How to stop your cat from bringing dead animals and mice home

While your cat’s intentions are well-meaning when they bring you deceased animals, it’s not always the most pleasant gift to receive, and it can also have negative environmental impacts. According to a report by the RSPB titled “How Many Birds do Cats Kill? UK Bird Declines,” it’s estimated that cats in the UK alone capture up to one hundred million creatures during the spring and summer seasons, with twenty-seven million of them being birds.

Given that this behavior is deeply ingrained in your pet, it’s not as straightforward as simply training it out of them. However, there are some straightforward steps you can take to safeguard the wildlife in your vicinity.

Attach a bell to their collar

Affixing a bell to your cat’s collar is a straightforward and effective method to deter them from hunting. The sound of the bell will alert potential prey to your cat’s presence, giving them a chance to escape to safety. Ensure that the collar is of the quick-release variety to prevent any accidental entanglement.

Strategically place bird feeders

If you have bird feeders in your yard and share the space with a feline friend, exercise caution in their placement. Avoid positioning them within easy reach of your cat, especially low to the ground. If your cat is an adept climber, it might be best to reconsider having bird feeders in the garden altogether.

Restrict outdoor access during peak hunting times

Preventing your cat from going out at night and in the early morning can significantly reduce their hunting activities. These are the times when small mammals and birds are most active and vulnerable. While it may be a challenge due to cats’ crepuscular nature (being most active at dawn and dusk), managing their indoor-outdoor access during these times can make a difference.

Channel their hunting instincts through play

Providing your cat with an outlet for their hunting instincts can help satisfy their natural prey drive. Stuffed mice that mimic prey, along with toys that they can chase, such as wind-up mice or wand toys, can be particularly engaging. Play not only fulfills their hunting instincts but also offers exercise and strengthens the bond between you and your feline companion.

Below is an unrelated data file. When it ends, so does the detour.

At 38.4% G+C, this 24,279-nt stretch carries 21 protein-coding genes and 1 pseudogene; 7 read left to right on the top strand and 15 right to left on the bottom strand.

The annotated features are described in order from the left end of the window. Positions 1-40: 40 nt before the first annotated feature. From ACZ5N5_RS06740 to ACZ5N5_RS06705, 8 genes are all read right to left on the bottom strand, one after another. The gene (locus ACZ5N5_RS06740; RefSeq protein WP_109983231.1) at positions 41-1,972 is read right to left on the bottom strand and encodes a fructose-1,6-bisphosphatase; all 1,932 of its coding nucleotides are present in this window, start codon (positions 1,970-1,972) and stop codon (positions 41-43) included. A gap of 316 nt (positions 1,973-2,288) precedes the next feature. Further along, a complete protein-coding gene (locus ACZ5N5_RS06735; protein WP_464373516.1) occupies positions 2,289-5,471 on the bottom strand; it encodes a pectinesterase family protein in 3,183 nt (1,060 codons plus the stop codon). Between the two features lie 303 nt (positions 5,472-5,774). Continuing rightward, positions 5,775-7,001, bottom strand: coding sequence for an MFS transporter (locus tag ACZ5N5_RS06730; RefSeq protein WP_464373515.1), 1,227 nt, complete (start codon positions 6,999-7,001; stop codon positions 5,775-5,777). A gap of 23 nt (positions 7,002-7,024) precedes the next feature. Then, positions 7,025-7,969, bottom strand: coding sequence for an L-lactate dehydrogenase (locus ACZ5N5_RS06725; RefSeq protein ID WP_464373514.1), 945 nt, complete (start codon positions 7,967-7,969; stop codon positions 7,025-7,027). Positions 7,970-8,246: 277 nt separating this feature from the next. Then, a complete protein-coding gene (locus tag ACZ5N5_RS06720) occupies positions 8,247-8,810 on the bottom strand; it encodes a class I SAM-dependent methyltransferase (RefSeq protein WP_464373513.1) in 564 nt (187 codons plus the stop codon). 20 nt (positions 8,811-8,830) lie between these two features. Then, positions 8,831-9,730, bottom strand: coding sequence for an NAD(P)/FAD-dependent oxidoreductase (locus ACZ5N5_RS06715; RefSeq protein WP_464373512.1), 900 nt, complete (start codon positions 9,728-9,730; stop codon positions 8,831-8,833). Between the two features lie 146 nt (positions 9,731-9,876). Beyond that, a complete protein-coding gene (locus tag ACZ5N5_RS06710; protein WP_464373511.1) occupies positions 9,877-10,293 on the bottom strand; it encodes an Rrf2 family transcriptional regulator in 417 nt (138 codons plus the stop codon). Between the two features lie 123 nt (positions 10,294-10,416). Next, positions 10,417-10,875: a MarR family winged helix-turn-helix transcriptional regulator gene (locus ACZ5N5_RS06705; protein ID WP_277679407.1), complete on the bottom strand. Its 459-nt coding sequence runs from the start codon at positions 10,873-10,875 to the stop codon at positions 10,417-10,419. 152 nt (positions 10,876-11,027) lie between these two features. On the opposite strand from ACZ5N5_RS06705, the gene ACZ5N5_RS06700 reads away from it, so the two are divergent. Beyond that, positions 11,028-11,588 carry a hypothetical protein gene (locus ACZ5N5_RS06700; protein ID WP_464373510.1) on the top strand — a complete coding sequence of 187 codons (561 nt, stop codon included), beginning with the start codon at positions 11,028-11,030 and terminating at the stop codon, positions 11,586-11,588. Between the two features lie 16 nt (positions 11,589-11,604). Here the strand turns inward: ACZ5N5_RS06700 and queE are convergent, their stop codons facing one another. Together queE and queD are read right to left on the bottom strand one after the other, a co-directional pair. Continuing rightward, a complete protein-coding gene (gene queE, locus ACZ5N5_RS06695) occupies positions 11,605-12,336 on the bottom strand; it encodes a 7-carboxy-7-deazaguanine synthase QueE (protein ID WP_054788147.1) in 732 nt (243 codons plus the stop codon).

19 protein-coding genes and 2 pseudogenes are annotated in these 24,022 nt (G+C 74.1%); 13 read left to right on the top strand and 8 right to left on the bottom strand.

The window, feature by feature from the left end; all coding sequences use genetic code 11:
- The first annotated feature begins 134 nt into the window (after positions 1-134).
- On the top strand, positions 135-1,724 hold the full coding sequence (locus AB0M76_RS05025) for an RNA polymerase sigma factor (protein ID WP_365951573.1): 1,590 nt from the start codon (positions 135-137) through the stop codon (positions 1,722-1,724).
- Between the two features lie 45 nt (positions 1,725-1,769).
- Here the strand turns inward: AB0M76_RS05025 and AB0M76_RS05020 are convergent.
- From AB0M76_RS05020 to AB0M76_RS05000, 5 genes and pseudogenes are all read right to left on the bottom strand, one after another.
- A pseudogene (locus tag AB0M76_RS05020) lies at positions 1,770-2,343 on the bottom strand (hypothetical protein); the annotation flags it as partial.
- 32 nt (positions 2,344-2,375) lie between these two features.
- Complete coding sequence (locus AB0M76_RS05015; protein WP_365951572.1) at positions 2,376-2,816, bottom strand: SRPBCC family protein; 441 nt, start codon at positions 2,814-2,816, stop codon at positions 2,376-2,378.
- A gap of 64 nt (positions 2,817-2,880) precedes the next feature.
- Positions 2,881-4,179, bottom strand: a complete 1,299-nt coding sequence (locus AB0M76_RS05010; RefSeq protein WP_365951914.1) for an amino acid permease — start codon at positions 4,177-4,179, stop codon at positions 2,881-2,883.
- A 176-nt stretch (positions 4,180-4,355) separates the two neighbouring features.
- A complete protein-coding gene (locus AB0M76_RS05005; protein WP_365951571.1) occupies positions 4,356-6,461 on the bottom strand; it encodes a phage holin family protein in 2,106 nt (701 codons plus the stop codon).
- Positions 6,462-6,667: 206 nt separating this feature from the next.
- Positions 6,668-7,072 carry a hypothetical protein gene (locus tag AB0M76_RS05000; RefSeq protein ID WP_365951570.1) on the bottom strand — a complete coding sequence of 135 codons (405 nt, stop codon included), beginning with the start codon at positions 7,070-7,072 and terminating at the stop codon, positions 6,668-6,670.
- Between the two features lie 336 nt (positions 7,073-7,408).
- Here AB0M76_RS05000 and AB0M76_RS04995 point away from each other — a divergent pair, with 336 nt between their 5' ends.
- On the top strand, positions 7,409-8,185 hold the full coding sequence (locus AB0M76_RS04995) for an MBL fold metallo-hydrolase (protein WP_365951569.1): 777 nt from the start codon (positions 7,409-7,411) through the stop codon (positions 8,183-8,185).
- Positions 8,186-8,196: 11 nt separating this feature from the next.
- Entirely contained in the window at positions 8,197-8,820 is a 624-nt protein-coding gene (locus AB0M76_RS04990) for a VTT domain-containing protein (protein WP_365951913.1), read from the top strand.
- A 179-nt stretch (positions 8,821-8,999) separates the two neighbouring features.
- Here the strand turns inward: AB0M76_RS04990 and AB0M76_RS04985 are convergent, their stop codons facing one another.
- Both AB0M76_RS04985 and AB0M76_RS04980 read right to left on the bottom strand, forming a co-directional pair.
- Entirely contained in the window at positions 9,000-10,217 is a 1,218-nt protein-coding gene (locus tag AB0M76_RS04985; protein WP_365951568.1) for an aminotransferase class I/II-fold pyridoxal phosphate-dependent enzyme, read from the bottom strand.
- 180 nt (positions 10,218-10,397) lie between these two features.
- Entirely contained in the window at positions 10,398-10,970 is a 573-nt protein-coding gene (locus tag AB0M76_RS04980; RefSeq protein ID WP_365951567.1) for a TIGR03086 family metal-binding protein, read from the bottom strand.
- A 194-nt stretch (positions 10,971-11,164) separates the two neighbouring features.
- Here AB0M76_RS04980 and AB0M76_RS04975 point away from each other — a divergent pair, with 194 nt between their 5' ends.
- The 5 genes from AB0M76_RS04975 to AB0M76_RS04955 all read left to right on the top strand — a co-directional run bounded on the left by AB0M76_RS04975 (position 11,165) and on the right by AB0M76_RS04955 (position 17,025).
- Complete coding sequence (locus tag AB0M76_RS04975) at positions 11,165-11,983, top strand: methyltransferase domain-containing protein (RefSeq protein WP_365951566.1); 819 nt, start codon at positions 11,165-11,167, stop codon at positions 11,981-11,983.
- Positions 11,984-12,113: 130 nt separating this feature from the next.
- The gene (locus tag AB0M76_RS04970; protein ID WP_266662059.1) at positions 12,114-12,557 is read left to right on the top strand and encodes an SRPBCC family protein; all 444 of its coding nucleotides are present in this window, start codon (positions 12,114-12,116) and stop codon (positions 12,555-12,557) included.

Modern Era Cats

The study of cats’ behavior began to pique interest and draw the attention of researchers in the 14th century. Their enigmatic and often aloof demeanor fascinated many, prompting a deeper exploration. As understanding of feline behavior grew, their inherent value became increasingly evident.

Even in modern times, domesticated cats continue to be cherished for their hunting prowess. Farmers and ranchers frequently keep barn cats as essential partners in maintaining their properties, ensuring that rodents like mice and rats are kept in check. Regardless of domestication, the innate drive to hunt and provide persists strongly.

Observing a cat perched by the window, chattering at passing birds, it’s evident that this behavior stems from their instinct to stalk prey by communicating. Perhaps they believe that mimicking bird-like sounds may lure their quarry closer. At times, they seem unaware of the barrier between them and their potential prey.

Given their capacity to collectively eliminate billions of rodents annually, cats play a crucial role in controlling rodent populations. This innate ability makes them highly sought after for properties struggling with mice or rat infestations. It’s this very instinct that rendered them invaluable on ships across the ages.

Cultural Views Of Cats

Cultural beliefs about cats vary significantly around the world. In the United States, black cats are often associated with bad luck, whereas in England, they are seen as harbingers of good fortune, believed to bring blessings to any home or ship they enter.

Japan reveres cats as symbols of good luck, with a particular island where feline inhabitants outnumber humans. Much of the island’s population is dedicated to caring for these cherished creatures. Similarly, China is known for pampering their feline companions.

Russian history has always featured cats prominently. In St. Petersburg’s Winter Palace, a dedicated human staff attends to a community of cats, providing them with specialized care. These Russian feline residents have held a place of high regard, offering solace and companionship to their human counterparts.

Ancient Greece and Rome did not commonly keep cats as pets, preferring other animals like ferrets and weasels for pest control. Historical depictions rarely portrayed cats positively. However, over time, cats were welcomed indoors to replace these earlier choices, reclaiming their status as favored household pets.

Regrettably, not all beliefs about cats are positive. Beyond the superstition surrounding black cats and their association with witchcraft, there was a long-standing fear that allowing a cat near a newborn could lead to suffocation, a misconception rooted in folklore.

Gift Giving Behaviors

Numerous behavioral theories attempt to explain why cats present their human companions with deceased animals. One hypothesis suggests that cats perceive their humans as incapable hunters, hence taking it upon themselves to provide sustenance. In their feline perspective, humans are akin to fellow cats, and offering these small prey is a gesture of goodwill.